The tense, last-minute negotiations took place against a backdrop of uncertainty, with a looming threat of a costly downgrade of the nation's credit rating and with investors worried about the global economic impact of a possible default. The political stakes were unusually high as well, with leaders in both parties staking out positions that may well be central to their re-election chances in 2012.
Lawmakers and White House officials struggled Sunday to hammer out the fine points of an agreement that must clear a Senate controlled by Democrats as well as the Republican House, with the House providing a particular challenge.
Leaders were anticipating objections from Republicans that the plan did not go far enough, while Democrats were wary that Medicare spending would take a hit.
On his conference call, Boehner portrayed the new agreement as one heavily tilted toward the Republican call for no new revenue, a euphemism for not raising taxes, and he said it met the goal of instituting cuts greater than the amount of the debt-limit increase. In a presentation, he said the pact would prevent a "job-killing default" — a warning to lawmakers that failure to raise the limit could add to the bleak employment picture.
Reid, the Senate Democratic leader, earlier Sunday publicly embraced the compromise that would tie deep spending cuts to a debt-ceiling increase, though his plan to bring it to a vote as early as Sunday was put off, as was a tentative meeting of Senate Democrats to review it.
According to congressional and administration officials, the delay was attributable to efforts by Boehner to limit immediate reductions in the Pentagon budget and better protect it from future cuts to cement votes from defense hawks. He seeks those votes to win approval of the plan in the House.
With the talks appearing to make progress, the Senate blocked Reid's Democratic proposal for a debt-limit increase, with a 50-49 vote falling 10 votes short of the 60 required to limit debate.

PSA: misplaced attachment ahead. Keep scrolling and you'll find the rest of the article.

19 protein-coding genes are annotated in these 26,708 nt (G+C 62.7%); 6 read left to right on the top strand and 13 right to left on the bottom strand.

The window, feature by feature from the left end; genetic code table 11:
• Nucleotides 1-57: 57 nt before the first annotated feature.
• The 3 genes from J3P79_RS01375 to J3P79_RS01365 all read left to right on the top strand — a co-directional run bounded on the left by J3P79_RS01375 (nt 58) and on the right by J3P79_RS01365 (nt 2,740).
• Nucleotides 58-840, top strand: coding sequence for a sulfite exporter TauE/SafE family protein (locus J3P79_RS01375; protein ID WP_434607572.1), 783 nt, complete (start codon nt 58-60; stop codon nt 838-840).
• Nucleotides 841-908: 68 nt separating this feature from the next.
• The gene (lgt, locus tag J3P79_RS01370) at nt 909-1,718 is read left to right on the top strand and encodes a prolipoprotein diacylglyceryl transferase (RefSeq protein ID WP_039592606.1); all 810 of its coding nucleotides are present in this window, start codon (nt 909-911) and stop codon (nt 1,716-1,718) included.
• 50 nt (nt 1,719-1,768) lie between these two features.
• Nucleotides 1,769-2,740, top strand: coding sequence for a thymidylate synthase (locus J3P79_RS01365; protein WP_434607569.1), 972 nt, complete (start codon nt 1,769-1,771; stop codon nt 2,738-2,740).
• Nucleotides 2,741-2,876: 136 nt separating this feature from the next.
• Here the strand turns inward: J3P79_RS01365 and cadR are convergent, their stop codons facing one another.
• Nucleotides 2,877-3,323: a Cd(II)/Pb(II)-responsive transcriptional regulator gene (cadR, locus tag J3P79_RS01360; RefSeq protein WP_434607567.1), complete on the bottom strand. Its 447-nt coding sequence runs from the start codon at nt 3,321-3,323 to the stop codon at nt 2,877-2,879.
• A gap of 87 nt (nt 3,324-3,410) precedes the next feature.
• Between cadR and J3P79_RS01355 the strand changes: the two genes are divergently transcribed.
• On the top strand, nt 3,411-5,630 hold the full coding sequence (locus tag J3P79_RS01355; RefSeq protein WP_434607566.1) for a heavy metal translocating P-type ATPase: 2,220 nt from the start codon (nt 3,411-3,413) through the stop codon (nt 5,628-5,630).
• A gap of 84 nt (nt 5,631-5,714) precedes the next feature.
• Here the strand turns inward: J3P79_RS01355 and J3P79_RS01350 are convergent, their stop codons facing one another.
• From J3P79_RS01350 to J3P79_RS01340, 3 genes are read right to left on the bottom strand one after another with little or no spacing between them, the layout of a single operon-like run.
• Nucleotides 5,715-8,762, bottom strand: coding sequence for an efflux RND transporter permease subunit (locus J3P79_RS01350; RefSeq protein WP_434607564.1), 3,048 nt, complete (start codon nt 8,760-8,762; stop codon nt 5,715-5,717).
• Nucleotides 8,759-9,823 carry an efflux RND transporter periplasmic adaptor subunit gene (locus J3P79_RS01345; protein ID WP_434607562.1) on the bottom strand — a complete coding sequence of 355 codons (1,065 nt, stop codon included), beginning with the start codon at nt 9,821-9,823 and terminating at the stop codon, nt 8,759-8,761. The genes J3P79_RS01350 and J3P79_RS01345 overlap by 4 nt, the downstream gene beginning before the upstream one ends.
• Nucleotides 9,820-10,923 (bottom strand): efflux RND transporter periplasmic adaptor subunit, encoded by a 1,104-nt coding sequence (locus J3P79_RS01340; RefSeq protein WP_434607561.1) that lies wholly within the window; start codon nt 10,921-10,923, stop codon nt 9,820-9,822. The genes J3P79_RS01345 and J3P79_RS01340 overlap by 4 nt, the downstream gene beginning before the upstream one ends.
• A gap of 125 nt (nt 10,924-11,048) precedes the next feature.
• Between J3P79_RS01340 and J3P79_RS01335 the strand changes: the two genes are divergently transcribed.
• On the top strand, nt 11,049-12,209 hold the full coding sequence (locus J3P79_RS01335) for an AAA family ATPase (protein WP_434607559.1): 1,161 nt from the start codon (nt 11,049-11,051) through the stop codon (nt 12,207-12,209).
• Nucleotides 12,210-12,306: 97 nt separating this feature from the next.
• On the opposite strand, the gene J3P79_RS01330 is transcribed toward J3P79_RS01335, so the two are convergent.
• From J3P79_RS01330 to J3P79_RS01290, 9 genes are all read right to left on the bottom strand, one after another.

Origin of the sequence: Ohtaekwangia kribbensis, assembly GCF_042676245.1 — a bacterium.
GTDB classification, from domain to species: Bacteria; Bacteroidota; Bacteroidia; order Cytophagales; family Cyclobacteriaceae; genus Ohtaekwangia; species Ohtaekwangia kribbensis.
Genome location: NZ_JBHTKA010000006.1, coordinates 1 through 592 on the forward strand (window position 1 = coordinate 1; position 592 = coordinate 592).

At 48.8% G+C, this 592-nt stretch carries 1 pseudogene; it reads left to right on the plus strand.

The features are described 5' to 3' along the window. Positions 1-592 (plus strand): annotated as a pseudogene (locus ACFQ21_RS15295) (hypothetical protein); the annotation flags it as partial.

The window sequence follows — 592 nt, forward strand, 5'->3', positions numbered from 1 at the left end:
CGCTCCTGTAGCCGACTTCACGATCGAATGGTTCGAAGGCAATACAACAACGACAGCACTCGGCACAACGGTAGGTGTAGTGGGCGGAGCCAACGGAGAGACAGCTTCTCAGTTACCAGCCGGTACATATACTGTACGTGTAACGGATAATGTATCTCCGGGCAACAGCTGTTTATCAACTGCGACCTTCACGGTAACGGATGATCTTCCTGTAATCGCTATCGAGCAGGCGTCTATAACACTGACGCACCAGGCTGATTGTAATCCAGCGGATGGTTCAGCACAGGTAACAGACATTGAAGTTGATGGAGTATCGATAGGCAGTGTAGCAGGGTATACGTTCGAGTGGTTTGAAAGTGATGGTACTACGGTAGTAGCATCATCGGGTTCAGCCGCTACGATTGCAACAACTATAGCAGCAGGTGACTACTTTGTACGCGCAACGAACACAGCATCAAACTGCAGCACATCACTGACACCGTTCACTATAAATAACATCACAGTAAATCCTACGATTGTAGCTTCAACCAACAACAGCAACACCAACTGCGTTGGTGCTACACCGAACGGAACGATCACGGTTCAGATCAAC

Not everyone was pleased with the announced deal. "It may be the best we can do," said Sen. Jeff Sessions of Alabama, the senior Republican on the Budget Committee. "But I do not think it's enough."
Obama administration officials were aware of the risk the president was running if he struck a deal congressional Democrats find hard to swallow.
"This deal trades peoples' livelihoods for the votes of a few unappeasable right-wing radicals, and I will not support it," said Rep. Raul Grijalva, a Democrat from Arizona.
The Congressional Black Caucus called an "emergency meeting" Monday to discuss the proposal. The group's chairman, Rep. Emanuel Cleaver, D-Mo., called it "a sugarcoated Satan sandwich."
Under the plan as described by officials briefed on its outline, the debt limit would be increased by $900 billion in the first installment, subject to a congressional vote that Obama would be able to supersede with a veto. To prevent a default, $400 billion would be added immediately.
A second increase of $1.2 trillion to $1.5 trillion would be available subject to a second vote by Congress. At the same time, a new joint congressional committee would be created to find a like amount of cuts.
If the evenly divided committee failed to agree on a plan, Congress would either have to approve a balanced-budget agreement or accept an across-the-board cut in spending in line with the committee's goal, with 50 percent of the savings coming from the Pentagon beginning in 2013. Medicare would also sustain cuts, though the reductions would be capped.
The rationale for picking such favored programs as the Pentagon for Republicans and Medicare for Democrats, respectively, was to provide a strong incentive for the new committee to avoid a deadlock and deliver a deficit-reduction plan that can clear Congress.
According to Democratic officials close to the talks, among the final sticking points that were worked out were efforts to exempt the Medicaid program from the automatic spending reductions and make certain that the Medicare cuts hit health-care providers, not beneficiaries.
Negotiators did agree that any deal would not include language that could lead to a new formula for the annual cost-of-living adjustments for Social Security beneficiaries that could save more than $100 billion in the first 10 years.
While many economists have long said the existing formula overstates inflation, many Democrats oppose any change that would reduce benefits from current law.
Material from Tribune Washington bureau is included.
The Morning Memo
The Morning Memo jump starts your day with weather, traffic and news
Career Center Blog
Your Opinion Matters
Take our survey and enter to win $100. Enter Now!